as it is phrased in the Bill. The Minister told us that he envisages about 10 per cent. of schools qualifying for earned autonomy, which would be a starting point that would build consistently over a period. Reasonably, he was not prepared to be drawn on how quickly he expected the proportion to grow, but if it starts at 10 per cent., it does not require a long stretch of the imagination to realise that in a few years it could account for 50 per cent. or even 75 per cent. of schools. In which case, it could account for only 10 or 20 per cent. in some LEA areas but every school in others. That would have a dramatic effect on the role and responsibilities of the LEA.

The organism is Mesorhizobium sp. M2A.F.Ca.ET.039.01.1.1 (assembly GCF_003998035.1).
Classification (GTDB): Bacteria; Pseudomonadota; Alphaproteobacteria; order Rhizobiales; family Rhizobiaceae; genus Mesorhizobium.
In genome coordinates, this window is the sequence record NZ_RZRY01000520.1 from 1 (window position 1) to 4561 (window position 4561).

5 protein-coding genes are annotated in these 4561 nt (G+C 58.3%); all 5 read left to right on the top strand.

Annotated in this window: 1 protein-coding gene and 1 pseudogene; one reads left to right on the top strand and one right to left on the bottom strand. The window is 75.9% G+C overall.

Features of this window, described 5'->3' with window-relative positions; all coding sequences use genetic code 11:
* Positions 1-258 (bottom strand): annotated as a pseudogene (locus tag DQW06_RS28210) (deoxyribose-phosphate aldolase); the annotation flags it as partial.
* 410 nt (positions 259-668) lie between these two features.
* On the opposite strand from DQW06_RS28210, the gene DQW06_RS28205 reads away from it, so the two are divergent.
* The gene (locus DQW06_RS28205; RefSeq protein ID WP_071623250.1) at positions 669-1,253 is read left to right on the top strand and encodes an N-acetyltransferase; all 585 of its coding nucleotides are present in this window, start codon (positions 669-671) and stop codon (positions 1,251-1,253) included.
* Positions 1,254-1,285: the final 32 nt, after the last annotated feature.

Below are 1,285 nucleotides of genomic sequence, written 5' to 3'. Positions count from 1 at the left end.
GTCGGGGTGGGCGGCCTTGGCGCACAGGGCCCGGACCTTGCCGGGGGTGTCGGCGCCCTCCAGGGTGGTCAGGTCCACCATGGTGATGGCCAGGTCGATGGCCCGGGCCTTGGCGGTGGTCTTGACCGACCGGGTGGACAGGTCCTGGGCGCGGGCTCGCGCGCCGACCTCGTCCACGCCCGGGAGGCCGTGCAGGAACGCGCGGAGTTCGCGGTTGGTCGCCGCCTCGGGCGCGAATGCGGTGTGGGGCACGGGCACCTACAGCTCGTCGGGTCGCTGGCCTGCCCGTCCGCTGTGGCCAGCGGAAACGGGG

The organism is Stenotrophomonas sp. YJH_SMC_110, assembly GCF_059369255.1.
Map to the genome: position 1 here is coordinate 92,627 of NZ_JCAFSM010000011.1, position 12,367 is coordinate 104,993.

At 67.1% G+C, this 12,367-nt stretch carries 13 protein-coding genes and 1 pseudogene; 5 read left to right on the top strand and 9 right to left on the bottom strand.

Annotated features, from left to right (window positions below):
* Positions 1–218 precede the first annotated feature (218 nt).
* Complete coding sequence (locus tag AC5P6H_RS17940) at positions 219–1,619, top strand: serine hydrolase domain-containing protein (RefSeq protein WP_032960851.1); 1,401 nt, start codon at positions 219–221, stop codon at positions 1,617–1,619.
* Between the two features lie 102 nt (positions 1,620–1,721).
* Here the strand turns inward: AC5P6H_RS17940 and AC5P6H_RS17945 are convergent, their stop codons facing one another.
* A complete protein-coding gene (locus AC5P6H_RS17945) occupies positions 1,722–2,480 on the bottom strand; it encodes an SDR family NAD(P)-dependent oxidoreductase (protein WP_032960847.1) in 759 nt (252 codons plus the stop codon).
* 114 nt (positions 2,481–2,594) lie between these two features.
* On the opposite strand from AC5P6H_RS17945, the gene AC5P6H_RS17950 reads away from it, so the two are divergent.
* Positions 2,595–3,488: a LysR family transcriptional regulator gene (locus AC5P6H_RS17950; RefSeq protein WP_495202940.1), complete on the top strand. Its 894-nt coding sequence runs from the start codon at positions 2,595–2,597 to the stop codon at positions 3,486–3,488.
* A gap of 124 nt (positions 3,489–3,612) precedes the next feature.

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In different circumstances, one could also envisage an interrelationship between the performance of the LEA and an individual school's responses to it. Schools may seek powers to innovate and operate more flexibly to free themselves from certain practices or use the earned autonomy route. It may become a particular objective of schools in a certain LEA area to pursue that, although not as earned autonomy because the Minister has said that he will try to define clear criteria by which schools will automatically gain it. If that is the case, schools will not automatically be obliged to take advantage of all the available freedoms. However, it is easy to imagine that schools in some LEA areas would be more keen to do so than in others. It is an important point, and I hope that the Minister will be able to give us an explanation.